The room was already dark before the blindfold. Now she can’t make out a single strand of light.

He presses the small of her back. She jumps and turns, arms out. Like the possessed or newly blind, she gropes through the air. Where did you go?

Say Marco.

She faces his voice. What?

Say Marco.

I’m going to run into something.

Just say it.

His voice sounds off to one side. She turns to face it. Inhales—exhales. Marco, she says.

Polo, he answers.

His voice sounds whispered. She reaches her arms while shuffling a step. She weaves her hands unseen through the air.

A breath on her neck. She spins, arms curling at nothing. Nothing is struck. She begins to listen. She hears footsteps muted on the carpet. Marco.


She jumps at the closeness, whirls one arm: nothing. Hears a tinkling of metal or glass. Quietly distant. Marco, she says.


Marco, she says. You have to. That’s the game.

Polo. A whisper.

Never a navigator, she’s lost herself in space. She remembers how the furniture was laid, the lie of the lamps and chairs, but now she doesn’t know the cardinal directions. Where in the labyrinth she stands. Marco.


She shuffles one step, then another. Afraid for her knees, she stoops to grope for the hard edges of furniture.

The sound of wood against wood. To the left—from a table or a door. Marco.


Now straight ahead. At one breath, the sudden flushness of wine. She turns, whirling her arms. But nothing but air. Nothing but nothing. Marco, she says.


When this is your turn, you are going to be so sorry.




Now behind. She turns and reaches, shuffling. She no longer knows if she likes this game. She strikes what must be a wall. She can no longer tell what game they’re trying to play. She can feel the ridges of molding: she’s found a doorway. Or if they’re playing the same game. She waves one arm; the doorway is wide: the one for the kitchen. And in her mind: Maybe they’re not playing a game at all.

Marco, she says.


According to the neighbor, they are named the Zumwalts. Two parents, two kids: father, mother, boy, and girl. Symmetry.

The neighbor calls: Here Ginny. Come here, sweetheart.

Ginny runs to the chain-link gate. Then back to the yard. In between her running she stops to pant at the neighbor’s offered hand.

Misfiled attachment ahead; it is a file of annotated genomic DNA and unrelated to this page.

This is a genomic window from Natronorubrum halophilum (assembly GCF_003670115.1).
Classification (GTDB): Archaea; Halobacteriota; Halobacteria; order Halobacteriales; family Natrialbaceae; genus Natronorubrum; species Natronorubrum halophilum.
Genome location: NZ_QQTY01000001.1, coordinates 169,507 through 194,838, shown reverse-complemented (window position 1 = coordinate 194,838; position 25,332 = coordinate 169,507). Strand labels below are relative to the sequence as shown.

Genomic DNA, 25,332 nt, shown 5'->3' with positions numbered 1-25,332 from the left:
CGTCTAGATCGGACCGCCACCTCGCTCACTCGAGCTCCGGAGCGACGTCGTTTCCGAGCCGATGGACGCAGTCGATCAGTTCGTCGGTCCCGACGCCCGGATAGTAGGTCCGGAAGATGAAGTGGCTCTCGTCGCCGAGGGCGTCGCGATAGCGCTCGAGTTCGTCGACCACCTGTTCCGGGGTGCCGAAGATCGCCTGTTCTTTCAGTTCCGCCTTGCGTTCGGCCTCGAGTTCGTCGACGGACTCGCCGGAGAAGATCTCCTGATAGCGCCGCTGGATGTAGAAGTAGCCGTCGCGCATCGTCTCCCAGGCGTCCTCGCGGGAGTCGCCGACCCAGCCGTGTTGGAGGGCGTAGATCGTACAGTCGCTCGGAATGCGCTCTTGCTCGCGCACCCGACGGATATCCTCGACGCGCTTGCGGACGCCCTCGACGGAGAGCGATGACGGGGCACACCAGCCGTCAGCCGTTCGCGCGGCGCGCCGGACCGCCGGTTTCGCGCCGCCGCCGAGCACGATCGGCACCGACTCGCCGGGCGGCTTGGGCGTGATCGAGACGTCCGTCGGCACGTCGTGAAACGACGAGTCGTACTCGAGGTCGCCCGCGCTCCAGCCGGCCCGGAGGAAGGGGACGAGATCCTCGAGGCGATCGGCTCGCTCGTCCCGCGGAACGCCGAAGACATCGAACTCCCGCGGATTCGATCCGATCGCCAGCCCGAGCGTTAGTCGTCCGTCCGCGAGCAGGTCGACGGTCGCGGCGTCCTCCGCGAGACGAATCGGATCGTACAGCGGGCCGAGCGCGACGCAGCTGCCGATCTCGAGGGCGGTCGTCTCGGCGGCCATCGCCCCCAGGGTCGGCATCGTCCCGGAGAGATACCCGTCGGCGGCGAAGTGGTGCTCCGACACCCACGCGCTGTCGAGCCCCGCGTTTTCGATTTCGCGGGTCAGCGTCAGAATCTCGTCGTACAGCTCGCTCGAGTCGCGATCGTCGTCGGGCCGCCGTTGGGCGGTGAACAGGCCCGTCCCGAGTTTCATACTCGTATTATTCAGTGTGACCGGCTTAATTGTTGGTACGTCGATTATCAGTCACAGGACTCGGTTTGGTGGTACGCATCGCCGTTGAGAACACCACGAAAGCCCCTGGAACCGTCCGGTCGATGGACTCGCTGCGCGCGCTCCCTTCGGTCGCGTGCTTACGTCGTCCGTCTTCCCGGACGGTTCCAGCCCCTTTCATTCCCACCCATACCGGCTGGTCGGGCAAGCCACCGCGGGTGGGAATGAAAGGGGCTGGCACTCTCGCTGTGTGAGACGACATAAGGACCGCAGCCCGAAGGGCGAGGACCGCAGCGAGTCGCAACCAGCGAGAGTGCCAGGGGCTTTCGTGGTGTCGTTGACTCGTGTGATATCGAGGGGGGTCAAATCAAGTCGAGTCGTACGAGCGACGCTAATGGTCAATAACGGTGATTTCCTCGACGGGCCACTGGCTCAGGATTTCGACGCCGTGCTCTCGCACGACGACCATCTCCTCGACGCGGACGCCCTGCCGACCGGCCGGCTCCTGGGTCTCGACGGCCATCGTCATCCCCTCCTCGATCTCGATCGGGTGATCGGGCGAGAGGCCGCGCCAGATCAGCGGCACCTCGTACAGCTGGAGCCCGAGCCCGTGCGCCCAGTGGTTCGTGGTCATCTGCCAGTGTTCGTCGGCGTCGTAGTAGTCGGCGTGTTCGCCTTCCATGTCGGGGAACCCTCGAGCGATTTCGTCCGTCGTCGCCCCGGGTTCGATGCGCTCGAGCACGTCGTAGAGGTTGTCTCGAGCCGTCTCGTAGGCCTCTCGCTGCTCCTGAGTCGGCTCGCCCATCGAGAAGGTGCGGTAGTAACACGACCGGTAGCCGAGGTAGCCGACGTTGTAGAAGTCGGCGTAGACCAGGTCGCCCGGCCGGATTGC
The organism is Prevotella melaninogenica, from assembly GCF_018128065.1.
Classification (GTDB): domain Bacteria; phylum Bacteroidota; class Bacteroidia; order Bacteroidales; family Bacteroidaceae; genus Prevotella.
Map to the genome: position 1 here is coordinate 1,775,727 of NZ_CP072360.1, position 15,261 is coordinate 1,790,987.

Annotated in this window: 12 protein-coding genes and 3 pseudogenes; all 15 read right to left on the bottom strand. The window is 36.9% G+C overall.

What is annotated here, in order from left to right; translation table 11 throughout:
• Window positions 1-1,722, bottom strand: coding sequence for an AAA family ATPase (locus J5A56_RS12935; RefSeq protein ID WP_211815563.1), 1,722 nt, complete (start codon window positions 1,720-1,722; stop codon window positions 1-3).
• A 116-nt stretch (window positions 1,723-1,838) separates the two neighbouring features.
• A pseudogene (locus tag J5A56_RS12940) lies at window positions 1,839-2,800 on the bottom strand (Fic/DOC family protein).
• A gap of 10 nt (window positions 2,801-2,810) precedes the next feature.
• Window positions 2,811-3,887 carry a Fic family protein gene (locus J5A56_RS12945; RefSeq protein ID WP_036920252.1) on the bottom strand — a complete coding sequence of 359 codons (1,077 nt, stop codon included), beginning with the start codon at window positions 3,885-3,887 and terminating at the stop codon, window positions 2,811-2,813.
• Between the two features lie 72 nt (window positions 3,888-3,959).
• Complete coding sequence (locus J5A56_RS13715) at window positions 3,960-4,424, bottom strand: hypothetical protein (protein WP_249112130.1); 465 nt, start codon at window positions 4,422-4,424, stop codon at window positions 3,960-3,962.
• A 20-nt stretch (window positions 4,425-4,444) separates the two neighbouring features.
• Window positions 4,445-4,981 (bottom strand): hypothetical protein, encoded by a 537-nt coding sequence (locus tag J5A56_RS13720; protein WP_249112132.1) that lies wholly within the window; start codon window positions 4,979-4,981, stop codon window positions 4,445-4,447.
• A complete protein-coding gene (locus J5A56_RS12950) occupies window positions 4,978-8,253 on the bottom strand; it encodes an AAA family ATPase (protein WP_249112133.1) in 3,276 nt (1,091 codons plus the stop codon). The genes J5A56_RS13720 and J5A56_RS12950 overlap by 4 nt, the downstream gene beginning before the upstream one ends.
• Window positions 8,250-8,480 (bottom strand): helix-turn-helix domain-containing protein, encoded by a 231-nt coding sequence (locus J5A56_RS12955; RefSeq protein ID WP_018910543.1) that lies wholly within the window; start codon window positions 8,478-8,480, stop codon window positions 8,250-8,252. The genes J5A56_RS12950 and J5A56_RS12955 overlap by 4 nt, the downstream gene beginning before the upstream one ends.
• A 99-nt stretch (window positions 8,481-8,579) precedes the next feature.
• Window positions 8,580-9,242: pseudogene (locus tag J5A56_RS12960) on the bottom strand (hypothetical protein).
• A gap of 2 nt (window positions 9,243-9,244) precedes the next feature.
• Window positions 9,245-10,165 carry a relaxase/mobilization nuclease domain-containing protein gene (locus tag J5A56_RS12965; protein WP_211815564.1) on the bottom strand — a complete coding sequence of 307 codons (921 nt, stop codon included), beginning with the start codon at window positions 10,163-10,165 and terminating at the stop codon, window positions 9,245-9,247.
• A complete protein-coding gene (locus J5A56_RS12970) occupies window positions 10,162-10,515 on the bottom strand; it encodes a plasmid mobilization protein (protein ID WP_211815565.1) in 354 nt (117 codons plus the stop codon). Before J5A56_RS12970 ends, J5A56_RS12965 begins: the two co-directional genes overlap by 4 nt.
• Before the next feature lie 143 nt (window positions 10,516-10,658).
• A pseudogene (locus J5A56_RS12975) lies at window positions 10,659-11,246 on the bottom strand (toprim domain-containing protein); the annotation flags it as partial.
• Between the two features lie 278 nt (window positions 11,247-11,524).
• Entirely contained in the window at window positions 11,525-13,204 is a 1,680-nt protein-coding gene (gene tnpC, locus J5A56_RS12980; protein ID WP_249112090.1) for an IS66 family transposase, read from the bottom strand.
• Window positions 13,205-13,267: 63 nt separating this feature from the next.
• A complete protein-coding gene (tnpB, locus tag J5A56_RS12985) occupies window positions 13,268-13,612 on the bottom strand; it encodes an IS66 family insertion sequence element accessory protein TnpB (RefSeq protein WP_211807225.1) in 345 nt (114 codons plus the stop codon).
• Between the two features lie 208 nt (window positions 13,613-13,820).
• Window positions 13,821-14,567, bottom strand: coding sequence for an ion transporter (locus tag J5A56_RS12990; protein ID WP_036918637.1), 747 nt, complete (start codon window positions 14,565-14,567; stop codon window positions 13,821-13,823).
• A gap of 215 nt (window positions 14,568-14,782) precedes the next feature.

A padlock locks the gate.

The neighbor unhoops the hose from its hump. She turns the cross of the tap. The hose squirms thick. The neighbor unscrews the spray gun from the end. Ginny’s attention is all ears. Water dribbles to the pavement.

Ginny rests one paw against the chain-link wires, panting her tongue. The neighbor aims the hose through the diamonds, and Ginny begins to lap at the stream, both her ears lopsided.

The knob to the front door turns when the officer tries it after ringing the bell. The foyer inside shows shoes, ordered by size and lined beneath two benches. Two leashes hang from a nail on the wall. Shadows on the floor are morphing. In the next room, a television mutely runs, its screen flashing an emotional talk show. The remote control occupies a couch cushion. On the kitchen table dishes are stacked but not laid. Utensils sit categorized in handfuls. He walks to the kitchen, where he finds the oven and stove gone cold. But potatoes are casserole-dished on a rack while a range-top pan is filled with fillets. Which lie stiff and congealed. The air is stale and not fishy. Oranges in a countertop bowl show the tinges of mold.

Through the front door: Ginny, you’re so thirsty. You’re so thirsty. I bet you’re hungry, too. We’ll get you some food. Just you wait, sweetheart.

The cop turns to the hallway. The carpet is matted down the middle but fluffed near the moldings. The four doors there crack ajar.


Not for birthdays would he do such a thing. Nor anniversaries, nor graduations. Nor comings-of-age. No—he finds himself here for nothing except the realization. Which struck him from out of the blue: With every waking, we are more at a loss. With every second, the universe dims. And this is why people believe. Believing is what holds the wolves from the door.

When the door slides open is when the moment comes true. Fuck belief. The roar of the airspeed buffets. Talk from the benches comes to an end. Both from the noise from the air and the noise from the moment. All of them sit separate now as honest individuals. He now believes they collectively think: Fuck belief.

The solos leap first. Stagger-walking the floorboards efficiently, one, two, three, they disappear, each of them flapping in brilliant shades. Followed by the tandems. First one, then another. All of them figurines, separate from the world. At a loss. Including himself. At the pat on his shoulder, he stands and walks nearer the roaring. Where he grasps the door’s edge. Which hand the trainer pulls away from the edge. Then the trainer’s other palm pulls his forehead back to aim his goggles toward the horizon. Where hangs the sky, its stillness contrary to the roar from the air. The moment before him is clear, void of definition. Fuck belief. He crosses his arms at his chest and leans until the air deafens his thinking.  

return to top